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Regional agencies organize public training on forest fires


Several regional agencies organize public trainings for the evacuation of forest fires, the preparation
By Gustave Sagrero

Several northern Nevada agencies are planning two public training sessions for residents on wildfire preparedness and evacuation. Partner organizations include fire and law enforcement agencies, as well as the University of Nevada, Reno’s Living with Fire program.

On June 7, there will be an event for Topaz Ranch Estates residents of Douglas County at the Topaz Ranch Estates Community Center. On June 16, there will be a session for the Spring Creek Community of Elko County at Spring Creek High School. Both events will discuss how to respond to evacuations in these areas. The organizers will also provide general guidance to community members living in other areas.

Home Secretary Haaland announces support for clean energy projects
By Yvette Fernández, Mountain West Press Office

Interior Secretary Deb Haaland visited Mountain West this week and announced plans to support clean energy projects. Climate change poses an existential threat to our environment, health and economic well-being, according to the secretary.

In Las Vegas, Haaland announced two new developments to aid renewable energy efforts. The first is a new policy to reduce rents and fees charged for wind and solar projects on public lands by 50% for existing and new projects.

“This will incentivize industry to partner in responsible solar and wind development and help encourage and inspire to invest and compete in the clean energy economy,” Haaland said.

A second development is the creation of five new Renewable Energy Coordination Offices to manage the growing number of requests from wind, solar and geothermal developers through the Office of Land Management.

Coordinating offices include a national office at BLM headquarters, state offices in Arizona, California and Nevada, and a regional office in Utah.

Western Nevada Development District Appoints New Executive Director
By Shelby Herbert

The Western Nevada Development District announced a new executive director named Christine Brandon. Brandon holds a bachelor’s degree in geological engineering and worked for the US Army Corps of Engineers, where she presided over the environmental cleanup of hazardous waste sites.

The Development District is a multi-county planning organization that facilitates economic development. The organization encompasses the cities of Reno, Fallon, Fernley, Carson City and Winnemucca. It also includes the Pyramid Lake Paiute Tribe and the University of Nevada Economic Development Center.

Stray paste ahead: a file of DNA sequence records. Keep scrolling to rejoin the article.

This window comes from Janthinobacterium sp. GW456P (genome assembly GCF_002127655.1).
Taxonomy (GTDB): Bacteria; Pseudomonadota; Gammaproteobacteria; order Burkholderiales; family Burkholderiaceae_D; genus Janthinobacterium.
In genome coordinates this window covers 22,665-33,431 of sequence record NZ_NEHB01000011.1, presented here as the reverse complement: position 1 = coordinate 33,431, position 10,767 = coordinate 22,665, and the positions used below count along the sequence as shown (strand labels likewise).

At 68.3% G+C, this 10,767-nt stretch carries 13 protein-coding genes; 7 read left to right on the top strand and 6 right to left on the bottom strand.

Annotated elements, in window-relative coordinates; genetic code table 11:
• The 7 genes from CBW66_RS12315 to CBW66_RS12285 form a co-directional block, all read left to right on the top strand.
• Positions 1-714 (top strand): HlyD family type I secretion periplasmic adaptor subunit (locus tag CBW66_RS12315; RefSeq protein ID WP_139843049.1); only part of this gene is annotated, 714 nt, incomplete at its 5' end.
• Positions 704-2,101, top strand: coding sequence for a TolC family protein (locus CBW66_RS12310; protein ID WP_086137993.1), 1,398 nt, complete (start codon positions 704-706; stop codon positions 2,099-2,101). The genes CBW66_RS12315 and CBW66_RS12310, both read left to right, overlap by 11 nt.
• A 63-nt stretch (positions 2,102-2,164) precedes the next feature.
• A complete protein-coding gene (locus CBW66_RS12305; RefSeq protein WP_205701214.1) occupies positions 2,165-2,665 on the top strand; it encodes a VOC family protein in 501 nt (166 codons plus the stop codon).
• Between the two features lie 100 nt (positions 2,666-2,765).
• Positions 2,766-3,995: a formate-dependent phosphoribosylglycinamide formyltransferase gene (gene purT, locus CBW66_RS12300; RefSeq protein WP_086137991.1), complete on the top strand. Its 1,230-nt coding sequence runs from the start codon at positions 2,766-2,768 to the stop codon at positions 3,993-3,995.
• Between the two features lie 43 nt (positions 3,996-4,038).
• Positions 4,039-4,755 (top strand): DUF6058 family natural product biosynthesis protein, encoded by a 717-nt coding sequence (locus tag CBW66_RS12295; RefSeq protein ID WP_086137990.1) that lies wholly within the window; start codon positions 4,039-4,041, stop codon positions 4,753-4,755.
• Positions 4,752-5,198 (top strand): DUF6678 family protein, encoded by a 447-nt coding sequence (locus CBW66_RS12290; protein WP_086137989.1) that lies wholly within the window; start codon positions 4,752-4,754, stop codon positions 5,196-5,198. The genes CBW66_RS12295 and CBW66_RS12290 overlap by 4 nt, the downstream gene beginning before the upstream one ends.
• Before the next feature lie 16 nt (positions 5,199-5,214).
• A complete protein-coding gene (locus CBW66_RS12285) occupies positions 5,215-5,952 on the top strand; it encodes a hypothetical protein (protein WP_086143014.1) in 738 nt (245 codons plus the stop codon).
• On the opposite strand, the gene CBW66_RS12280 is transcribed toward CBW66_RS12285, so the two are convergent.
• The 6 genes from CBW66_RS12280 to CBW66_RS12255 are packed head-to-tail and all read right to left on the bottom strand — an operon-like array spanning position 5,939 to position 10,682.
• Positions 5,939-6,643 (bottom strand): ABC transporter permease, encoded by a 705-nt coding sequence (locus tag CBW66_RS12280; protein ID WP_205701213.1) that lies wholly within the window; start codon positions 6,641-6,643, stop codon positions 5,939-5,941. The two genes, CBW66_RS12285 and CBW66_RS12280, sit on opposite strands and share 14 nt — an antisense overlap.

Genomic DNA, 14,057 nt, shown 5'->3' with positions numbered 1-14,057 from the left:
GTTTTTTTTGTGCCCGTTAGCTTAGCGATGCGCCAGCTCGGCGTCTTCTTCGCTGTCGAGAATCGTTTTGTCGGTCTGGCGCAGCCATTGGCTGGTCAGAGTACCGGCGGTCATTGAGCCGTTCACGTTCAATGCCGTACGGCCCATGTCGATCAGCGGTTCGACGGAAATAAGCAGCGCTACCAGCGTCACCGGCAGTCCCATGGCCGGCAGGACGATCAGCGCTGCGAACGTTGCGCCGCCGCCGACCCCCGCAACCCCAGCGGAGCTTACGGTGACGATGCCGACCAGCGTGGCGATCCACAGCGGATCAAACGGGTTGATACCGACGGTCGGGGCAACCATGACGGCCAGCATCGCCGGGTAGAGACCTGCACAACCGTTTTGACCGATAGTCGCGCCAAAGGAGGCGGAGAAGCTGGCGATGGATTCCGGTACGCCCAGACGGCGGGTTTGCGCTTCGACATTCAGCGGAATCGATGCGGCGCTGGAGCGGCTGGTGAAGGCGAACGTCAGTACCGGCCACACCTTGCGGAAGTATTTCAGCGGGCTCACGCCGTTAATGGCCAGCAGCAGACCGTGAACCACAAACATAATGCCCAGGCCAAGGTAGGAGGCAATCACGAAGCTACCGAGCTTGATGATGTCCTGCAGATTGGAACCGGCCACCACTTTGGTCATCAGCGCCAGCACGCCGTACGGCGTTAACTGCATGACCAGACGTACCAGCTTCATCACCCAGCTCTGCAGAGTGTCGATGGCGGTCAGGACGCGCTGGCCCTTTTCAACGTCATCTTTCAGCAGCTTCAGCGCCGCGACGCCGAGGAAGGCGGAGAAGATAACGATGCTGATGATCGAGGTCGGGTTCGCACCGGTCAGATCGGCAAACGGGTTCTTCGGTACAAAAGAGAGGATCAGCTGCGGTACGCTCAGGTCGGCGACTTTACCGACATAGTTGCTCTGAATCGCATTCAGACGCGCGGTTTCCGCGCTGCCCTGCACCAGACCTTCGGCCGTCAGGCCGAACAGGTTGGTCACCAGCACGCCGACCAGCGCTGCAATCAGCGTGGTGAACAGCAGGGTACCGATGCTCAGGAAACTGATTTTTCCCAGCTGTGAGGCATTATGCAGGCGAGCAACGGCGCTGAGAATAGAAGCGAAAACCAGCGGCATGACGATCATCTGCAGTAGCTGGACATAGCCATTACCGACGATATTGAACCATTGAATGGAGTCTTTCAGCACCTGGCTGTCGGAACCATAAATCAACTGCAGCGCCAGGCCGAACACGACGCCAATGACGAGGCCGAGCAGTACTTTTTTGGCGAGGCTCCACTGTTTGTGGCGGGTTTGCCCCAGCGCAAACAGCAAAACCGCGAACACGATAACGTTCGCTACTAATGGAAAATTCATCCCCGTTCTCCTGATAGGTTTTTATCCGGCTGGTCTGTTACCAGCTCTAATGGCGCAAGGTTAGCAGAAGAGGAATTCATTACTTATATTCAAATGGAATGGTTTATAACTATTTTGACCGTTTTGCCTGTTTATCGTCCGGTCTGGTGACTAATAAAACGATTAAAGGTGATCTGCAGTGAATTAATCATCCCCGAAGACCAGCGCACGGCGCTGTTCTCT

Brandon said his goals for his term include supporting programs focused on improving infrastructure, attracting new businesses and promoting economic resilience and vitality.

California details racist past in report on slave reparations
By The Associated Press

The reparations movement reached a turning point with the release of a comprehensive report detailing California’s role in perpetuating discrimination against African Americans. Wednesday’s report is a major step toward educating the public and setting the stage for a formal government apology and argument for financial reparations.

The 500-page document exposes the harms suffered by the descendants of slaves long after the abolition of slavery in the 19th century. Governor Gavin Newsom signed legislation creating the two-year task force in 2020, making California the only state to move forward with a study and plan. California is home to the fifth largest black population in the United States

Examination of BLM facility where 145 feral horses died reveals multiple violations
By Kaleb Roedel, Mountain West Press Office

This spring, 145 feral horses died of equine flu at a Mountain West detention facility, and a review found multiple violations of federal policy.

The review found that the Bureau of Land Management failed to vaccinate horses in a timely manner at its facility in Cañon City, Colorado. Many had not been vaccinated at all, despite having been there since last summer. The report, compiled by BLM officials, said the facility was significantly understaffed.

Scott Wilson of the American Wild Horse Campaign said the deaths should not be considered an isolated incident.

“You can’t keep piling wild horses into a broken system,” Wilson said. “Obviously they are safer in the wild. The BLM report somehow adds – in my assessment – ​​to the overcrowding of an inadequate system.

The agency plans to release another report soon to further explain why some horses were not vaccinated. The BLM holds approximately 58,000 wild horses across the west. About 64,000 are free-roaming — more than half in Nevada.